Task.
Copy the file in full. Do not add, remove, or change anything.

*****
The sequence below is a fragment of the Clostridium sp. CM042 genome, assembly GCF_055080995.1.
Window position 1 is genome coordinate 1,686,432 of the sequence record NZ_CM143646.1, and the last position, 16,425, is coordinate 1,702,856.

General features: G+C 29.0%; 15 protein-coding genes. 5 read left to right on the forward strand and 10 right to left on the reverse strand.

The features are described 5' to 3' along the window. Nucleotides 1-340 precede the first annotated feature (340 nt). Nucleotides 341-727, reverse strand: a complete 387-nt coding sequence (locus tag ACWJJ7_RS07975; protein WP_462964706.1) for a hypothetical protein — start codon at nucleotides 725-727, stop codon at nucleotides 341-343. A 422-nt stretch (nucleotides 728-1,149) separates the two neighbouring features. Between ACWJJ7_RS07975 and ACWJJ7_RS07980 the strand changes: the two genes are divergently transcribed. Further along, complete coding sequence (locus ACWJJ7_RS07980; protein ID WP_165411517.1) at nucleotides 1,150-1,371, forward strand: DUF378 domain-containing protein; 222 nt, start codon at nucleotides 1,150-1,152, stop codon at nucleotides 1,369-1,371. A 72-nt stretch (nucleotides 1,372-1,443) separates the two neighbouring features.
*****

The sequence below is a fragment of the Clostridium sp. CM042 genome, assembly GCF_055080995.1.
Window position 1 is genome coordinate 1,686,432 of the sequence record NZ_CM143646.1, and the last position, 16,425, is coordinate 1,702,856.

General features: G+C 29.0%; 15 protein-coding genes. 5 read left to right on the forward strand and 10 right to left on the reverse strand.

The features are described 5' to 3' along the window. Nucleotides 1-340 precede the first annotated feature (340 nt). Nucleotides 341-727, reverse strand: a complete 387-nt coding sequence (locus tag ACWJJ7_RS07975; protein WP_462964706.1) for a hypothetical protein — start codon at nucleotides 725-727, stop codon at nucleotides 341-343. A 422-nt stretch (nucleotides 728-1,149) separates the two neighbouring features. Between ACWJJ7_RS07975 and ACWJJ7_RS07980 the strand changes: the two genes are divergently transcribed. Further along, complete coding sequence (locus ACWJJ7_RS07980; protein ID WP_165411517.1) at nucleotides 1,150-1,371, forward strand: DUF378 domain-containing protein; 222 nt, start codon at nucleotides 1,150-1,152, stop codon at nucleotides 1,369-1,371. A 72-nt stretch (nucleotides 1,372-1,443) separates the two neighbouring features.